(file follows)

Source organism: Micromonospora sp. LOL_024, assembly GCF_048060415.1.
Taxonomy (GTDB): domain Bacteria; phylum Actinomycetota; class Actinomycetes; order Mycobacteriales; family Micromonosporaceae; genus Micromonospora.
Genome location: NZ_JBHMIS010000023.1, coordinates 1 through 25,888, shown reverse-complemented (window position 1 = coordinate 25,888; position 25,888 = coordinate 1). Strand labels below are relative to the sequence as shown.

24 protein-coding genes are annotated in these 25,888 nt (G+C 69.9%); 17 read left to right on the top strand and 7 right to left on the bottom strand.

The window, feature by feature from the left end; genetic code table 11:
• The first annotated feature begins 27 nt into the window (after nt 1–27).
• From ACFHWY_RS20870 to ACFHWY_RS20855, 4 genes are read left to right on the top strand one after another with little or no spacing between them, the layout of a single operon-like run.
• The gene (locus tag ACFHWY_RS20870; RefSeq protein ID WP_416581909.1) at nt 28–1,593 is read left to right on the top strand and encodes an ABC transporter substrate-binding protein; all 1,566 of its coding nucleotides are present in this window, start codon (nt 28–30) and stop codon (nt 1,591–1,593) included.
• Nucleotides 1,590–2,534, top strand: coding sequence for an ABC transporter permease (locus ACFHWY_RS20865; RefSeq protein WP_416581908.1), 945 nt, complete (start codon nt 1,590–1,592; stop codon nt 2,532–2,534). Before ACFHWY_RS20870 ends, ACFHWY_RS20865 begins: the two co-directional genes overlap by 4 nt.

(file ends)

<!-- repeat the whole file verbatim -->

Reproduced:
Source organism: Micromonospora sp. LOL_024, assembly GCF_048060415.1.
Taxonomy (GTDB): domain Bacteria; phylum Actinomycetota; class Actinomycetes; order Mycobacteriales; family Micromonosporaceae; genus Micromonospora.
Genome location: NZ_JBHMIS010000023.1, coordinates 1 through 25,888, shown reverse-complemented (window position 1 = coordinate 25,888; position 25,888 = coordinate 1). Strand labels below are relative to the sequence as shown.

24 protein-coding genes are annotated in these 25,888 nt (G+C 69.9%); 17 read left to right on the top strand and 7 right to left on the bottom strand.

The window, feature by feature from the left end; genetic code table 11:
• The first annotated feature begins 27 nt into the window (after nt 1–27).
• From ACFHWY_RS20870 to ACFHWY_RS20855, 4 genes are read left to right on the top strand one after another with little or no spacing between them, the layout of a single operon-like run.
• The gene (locus tag ACFHWY_RS20870; RefSeq protein ID WP_416581909.1) at nt 28–1,593 is read left to right on the top strand and encodes an ABC transporter substrate-binding protein; all 1,566 of its coding nucleotides are present in this window, start codon (nt 28–30) and stop codon (nt 1,591–1,593) included.
• Nucleotides 1,590–2,534, top strand: coding sequence for an ABC transporter permease (locus ACFHWY_RS20865; RefSeq protein WP_416581908.1), 945 nt, complete (start codon nt 1,590–1,592; stop codon nt 2,532–2,534). Before ACFHWY_RS20870 ends, ACFHWY_RS20865 begins: the two co-directional genes overlap by 4 nt.